There’s a well-worn myth about blackjack which sounds so much like a statement of fact that even seasoned players would affirm it: the aim of the game is get as close to the magic “21” value for your hand as you can, without exceeding it. Like all myths, it’s based on a partial truth. But it’s also misleading: your primary objectives when you engage in a game of blackjackare twofold:
- To beat the dealer without exceeding 21, and
- To beat the dealer or have them bust.
To begin at the beginning, it’s essential to avail yourself of a good understanding of the fundamentals of blackjack (for an easy-to-understand overview of American Blackjack, check out this illuminating article; for European Blackjack, the rules are slightly different, as this article explains).
Now let’s get down to business: the importance of the “dealer’s “up card.” To clarify, when you’ve placed your chip or chips in the betting box (you do this before cards are dealt), you’ll get two cards from the dealer, while he or she will deal two cards to themselves.
One of these dealer’s cards will be placed on the table facing up (the “up card”) with the other facing down (the “hole card”). If you see the up card is an Ace, most likely you’ll be offered a “side” (or “insurance”) bet. This pays 2 to 1 if the dealer’s hole card has a value of ten. You’ll be permitted to make a side bet of half your original bet that dealer has made a blackjack.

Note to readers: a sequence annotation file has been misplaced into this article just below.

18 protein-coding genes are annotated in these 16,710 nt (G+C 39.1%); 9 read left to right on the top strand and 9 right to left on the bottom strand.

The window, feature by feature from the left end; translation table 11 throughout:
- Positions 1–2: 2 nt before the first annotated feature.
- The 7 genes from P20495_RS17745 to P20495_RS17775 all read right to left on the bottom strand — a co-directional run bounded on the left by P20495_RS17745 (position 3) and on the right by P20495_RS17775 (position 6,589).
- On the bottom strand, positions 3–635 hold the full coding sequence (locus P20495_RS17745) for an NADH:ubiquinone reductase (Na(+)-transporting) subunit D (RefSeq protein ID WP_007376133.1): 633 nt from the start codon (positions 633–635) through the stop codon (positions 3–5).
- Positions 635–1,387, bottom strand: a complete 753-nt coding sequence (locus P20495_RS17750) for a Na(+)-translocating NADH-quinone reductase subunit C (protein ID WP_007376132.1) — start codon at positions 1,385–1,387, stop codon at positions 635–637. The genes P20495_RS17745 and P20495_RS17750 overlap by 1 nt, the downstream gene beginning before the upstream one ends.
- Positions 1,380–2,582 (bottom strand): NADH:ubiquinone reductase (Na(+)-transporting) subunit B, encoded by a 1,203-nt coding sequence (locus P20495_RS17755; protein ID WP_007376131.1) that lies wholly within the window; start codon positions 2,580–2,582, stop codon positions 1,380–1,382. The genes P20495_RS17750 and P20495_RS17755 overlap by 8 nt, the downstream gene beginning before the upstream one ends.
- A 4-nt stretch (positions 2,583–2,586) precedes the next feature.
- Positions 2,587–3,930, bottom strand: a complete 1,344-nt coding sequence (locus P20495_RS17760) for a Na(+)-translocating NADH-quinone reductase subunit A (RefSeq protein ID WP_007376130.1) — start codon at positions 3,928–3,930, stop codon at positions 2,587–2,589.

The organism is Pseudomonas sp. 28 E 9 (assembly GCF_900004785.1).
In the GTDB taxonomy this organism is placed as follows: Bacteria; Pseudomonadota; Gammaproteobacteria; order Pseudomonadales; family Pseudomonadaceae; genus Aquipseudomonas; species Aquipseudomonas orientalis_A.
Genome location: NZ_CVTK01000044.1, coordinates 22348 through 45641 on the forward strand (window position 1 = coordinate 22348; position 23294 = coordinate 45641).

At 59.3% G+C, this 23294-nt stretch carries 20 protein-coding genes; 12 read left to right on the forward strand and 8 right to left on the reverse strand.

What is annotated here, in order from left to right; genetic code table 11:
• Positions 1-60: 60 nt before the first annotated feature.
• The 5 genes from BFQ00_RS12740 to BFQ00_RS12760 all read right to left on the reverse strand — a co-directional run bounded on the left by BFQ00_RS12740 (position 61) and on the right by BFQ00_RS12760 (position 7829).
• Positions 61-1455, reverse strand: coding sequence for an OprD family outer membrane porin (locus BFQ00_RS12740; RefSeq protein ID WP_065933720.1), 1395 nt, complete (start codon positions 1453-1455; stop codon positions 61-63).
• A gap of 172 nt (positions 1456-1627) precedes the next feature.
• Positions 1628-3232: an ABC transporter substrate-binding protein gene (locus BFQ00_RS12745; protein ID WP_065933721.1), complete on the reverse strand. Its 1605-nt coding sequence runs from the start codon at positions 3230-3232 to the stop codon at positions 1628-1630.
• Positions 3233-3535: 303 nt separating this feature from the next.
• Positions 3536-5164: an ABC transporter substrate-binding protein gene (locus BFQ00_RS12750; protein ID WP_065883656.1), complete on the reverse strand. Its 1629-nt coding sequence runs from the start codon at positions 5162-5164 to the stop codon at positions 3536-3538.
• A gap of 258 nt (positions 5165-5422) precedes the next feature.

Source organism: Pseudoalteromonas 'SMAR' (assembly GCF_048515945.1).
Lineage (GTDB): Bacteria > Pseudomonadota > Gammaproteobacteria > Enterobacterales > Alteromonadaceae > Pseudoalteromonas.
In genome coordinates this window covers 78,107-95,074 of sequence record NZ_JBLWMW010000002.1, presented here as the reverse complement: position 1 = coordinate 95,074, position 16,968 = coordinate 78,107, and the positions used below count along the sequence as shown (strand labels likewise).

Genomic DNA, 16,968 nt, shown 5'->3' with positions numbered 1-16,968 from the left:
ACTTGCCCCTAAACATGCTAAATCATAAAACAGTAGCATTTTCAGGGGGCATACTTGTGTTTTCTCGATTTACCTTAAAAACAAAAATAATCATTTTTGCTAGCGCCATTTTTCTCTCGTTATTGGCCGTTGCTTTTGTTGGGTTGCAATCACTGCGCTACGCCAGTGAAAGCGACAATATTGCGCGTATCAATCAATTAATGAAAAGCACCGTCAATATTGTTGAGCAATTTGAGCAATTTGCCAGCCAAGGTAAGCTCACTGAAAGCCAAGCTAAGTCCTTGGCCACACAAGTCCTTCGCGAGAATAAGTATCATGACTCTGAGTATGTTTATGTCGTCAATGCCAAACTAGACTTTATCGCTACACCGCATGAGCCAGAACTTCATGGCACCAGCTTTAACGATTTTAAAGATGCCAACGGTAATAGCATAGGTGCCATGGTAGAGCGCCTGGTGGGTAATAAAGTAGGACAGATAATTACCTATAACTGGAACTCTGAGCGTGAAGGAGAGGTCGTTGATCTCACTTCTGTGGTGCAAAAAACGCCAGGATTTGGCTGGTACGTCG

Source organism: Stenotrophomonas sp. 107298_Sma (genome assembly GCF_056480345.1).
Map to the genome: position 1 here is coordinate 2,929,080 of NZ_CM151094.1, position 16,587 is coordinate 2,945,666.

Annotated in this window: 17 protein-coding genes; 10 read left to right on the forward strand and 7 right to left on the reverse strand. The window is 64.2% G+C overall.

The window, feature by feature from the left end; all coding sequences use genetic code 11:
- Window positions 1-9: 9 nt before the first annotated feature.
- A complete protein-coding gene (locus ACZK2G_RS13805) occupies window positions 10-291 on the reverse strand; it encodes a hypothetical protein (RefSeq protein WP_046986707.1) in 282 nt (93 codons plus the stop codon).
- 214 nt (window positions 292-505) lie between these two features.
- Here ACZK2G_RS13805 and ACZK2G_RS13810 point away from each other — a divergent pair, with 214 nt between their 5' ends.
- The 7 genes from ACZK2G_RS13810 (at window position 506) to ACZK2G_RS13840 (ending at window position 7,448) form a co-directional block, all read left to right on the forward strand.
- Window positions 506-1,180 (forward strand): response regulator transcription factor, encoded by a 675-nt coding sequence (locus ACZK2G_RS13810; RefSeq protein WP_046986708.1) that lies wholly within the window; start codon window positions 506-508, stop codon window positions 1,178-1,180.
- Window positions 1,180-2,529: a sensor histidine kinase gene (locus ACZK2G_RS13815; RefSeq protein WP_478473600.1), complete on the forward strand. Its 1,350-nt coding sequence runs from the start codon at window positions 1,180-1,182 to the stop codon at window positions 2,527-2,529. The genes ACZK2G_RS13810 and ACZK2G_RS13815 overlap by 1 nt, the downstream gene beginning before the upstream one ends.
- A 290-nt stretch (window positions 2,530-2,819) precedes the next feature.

Novices beware – never take the insurance bet option if you haven’t been counting the cards.You’re far better advised to pay close attention to the dealer’s up card.
If it’s an Ace, keep the following rule in mind: if the dealer’s hole card is 7 or better,the probability that they’ll bust drops precipitously. And that means you’ve got to get your hand’s value up to at least 17 if you’re going to stand a realistic chance of winning. If you’re already at 17 (or even better 21), your best option is to “Stand” (i.e., to decline additional cards); if it’s below 17, especially if it’s comfortably below, the “Hit me” option (an additional card)is probably wiser.
What happens if the dealer’s up card is lower than 7? Simple: any up card between 3 and 6 isn’t worth busting over. It’s the best value range of the lot for the player. The dealer will likely want an additional card and is in higher risk territory (i.e., of busting if the next card has a high value).
But what if the up card is 2? Easy: take more cards until you hit a total of 14, then stand – and keep your fingers crossed that the dealer will bust.
The worst dealer ‘up cards’ from the player’s point of view are the Ace, the “face” cards and those of 9 and 10 in value. After any of these, the dealer is likely to end up with a better result than you.
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